- Specialty workers often spent time during home visits making referrals to a variety of services (child care, WIC, crisis nurseries, and adoption networks) and performing crisis intervention (mental health issues, food access issues).
- Specialty workers also consulted on family planning, often advocating for long-acting birth control methods.
Starting sooner may benefit young parents.
- Some specialty workers felt the assessment should start two months before a baby’s birth. This would give the worker time to develop rapport without the dual pressure of completing the assessment; increase the chance of meeting the 60-day timeframe; and allow the worker to be more proactive and decrease the need for crisis intervention.
Assessments with noncustodial parents were questioned.
- The validity of assessments with noncustodial parents in DCFS care was questioned unless the noncustodial parent was going to try to regain custody.
Over 20 years later, the impact of the Hill v. Erickson litigation is still being felt through creative approaches like the new birth assessments. The researchers’ findings show new birth assessments are a promising intervention that is valued by the young parents and the professionals who work with them. The assessments help target services to each parent’s specific needs and engage parents at a critical time—soon after their baby’s birth. Parents often benefit from the relationship with their specialty workers beyond receiving direct help with parenting to broader life issues.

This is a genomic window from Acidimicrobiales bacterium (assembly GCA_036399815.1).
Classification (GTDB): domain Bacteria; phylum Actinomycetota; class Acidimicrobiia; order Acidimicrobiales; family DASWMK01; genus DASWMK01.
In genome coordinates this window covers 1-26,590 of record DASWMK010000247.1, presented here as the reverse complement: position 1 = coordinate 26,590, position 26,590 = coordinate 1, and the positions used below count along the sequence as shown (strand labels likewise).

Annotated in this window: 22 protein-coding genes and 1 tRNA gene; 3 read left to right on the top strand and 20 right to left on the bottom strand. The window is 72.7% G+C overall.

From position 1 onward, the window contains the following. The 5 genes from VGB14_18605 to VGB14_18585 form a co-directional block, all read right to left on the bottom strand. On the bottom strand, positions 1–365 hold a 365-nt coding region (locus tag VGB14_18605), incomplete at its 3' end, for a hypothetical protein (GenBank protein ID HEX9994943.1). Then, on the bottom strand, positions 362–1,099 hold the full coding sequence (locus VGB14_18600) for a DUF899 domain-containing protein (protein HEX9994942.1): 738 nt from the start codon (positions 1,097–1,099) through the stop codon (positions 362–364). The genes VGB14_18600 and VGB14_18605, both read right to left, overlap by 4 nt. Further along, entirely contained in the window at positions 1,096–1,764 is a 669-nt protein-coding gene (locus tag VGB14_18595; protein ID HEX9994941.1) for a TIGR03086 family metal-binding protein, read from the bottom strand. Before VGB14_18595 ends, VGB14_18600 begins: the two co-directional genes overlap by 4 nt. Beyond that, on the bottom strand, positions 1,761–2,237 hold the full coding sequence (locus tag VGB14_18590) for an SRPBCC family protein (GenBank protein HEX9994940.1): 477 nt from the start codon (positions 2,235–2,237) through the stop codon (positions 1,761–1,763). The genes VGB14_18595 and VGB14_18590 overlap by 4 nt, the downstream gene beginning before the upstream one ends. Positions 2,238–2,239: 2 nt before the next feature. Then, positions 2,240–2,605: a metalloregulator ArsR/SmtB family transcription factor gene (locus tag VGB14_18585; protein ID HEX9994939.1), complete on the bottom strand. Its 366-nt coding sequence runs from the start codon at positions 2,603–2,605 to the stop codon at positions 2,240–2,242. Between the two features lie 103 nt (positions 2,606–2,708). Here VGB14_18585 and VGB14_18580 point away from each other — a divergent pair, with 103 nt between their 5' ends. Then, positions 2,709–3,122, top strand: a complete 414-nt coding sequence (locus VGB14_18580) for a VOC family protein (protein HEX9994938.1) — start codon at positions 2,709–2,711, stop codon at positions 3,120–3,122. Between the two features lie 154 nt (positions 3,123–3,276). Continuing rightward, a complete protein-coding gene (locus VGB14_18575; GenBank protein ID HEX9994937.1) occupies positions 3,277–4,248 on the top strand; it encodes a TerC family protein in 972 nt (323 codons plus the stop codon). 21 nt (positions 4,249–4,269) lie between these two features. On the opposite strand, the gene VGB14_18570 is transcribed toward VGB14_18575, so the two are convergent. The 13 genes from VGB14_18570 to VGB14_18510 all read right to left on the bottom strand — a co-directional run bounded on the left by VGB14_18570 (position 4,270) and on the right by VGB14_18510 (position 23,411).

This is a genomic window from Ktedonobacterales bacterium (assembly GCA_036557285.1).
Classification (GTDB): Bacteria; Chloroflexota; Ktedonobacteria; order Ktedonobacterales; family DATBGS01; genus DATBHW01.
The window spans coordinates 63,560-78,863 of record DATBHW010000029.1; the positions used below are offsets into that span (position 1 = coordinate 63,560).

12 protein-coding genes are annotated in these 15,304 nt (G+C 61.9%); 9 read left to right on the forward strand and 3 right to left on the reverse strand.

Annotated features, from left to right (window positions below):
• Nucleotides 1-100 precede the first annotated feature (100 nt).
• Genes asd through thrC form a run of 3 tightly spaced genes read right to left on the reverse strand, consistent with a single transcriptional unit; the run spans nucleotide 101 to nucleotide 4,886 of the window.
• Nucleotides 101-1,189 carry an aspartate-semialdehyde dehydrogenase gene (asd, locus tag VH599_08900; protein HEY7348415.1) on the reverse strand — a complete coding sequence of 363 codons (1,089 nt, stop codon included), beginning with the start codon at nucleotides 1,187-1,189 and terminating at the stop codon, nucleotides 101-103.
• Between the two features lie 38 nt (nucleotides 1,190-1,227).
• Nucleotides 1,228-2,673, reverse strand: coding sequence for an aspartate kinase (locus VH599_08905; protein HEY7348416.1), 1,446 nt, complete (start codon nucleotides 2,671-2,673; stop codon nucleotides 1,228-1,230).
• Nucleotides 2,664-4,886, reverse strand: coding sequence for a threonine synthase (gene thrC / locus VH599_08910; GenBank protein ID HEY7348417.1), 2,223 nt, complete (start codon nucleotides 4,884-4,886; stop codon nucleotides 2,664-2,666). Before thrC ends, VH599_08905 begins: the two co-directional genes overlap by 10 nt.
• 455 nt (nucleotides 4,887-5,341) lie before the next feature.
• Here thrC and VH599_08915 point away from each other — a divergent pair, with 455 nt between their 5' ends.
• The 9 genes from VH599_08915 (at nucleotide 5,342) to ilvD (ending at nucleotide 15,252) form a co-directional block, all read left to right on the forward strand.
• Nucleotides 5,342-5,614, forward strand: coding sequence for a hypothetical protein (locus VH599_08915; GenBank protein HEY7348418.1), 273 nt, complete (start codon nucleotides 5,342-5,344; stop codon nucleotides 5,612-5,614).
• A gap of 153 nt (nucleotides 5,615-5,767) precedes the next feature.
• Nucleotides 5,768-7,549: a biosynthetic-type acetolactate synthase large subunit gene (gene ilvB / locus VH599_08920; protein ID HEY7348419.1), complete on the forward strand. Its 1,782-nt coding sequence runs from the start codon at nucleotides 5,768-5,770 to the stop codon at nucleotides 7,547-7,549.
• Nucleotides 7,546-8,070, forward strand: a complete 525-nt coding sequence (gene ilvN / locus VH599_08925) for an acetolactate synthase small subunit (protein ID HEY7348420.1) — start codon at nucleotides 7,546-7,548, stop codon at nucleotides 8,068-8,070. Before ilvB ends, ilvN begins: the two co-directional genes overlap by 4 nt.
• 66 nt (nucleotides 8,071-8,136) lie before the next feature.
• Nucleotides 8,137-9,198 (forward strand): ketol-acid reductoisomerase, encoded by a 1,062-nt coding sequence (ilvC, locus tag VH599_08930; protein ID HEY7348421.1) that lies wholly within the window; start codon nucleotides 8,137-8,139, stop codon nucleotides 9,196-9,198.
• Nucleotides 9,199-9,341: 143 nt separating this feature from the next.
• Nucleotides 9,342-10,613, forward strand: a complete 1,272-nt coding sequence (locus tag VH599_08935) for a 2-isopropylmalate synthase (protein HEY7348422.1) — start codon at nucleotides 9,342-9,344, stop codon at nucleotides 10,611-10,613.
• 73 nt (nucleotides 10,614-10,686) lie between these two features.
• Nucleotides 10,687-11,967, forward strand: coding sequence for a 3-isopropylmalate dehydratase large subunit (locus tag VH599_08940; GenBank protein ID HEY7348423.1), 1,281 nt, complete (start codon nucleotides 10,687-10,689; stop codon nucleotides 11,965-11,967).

The researchers uncovered areas for improvement that should help refine the program to better serve young parents in care. While it was too early in the implementation of the new assessments to study outcomes, that data will help confirm whether the assessments are having a measurable impact.
Claire Chiamulera, legal editor at the ABA Center on Children and the Law, is CLP’s editor.
Access the study online:
An Evaluation of the Illinois Department of Children and Family Services New Birth Assessment, by Amy Dworsky and Melissa Wojnaroski. Chicago: Chapin Hall at the University of Chicago, 2012, available at www.chapinhall.org/sites/default/files/New%20Birth%20Assessment_2_11_21_12.pdf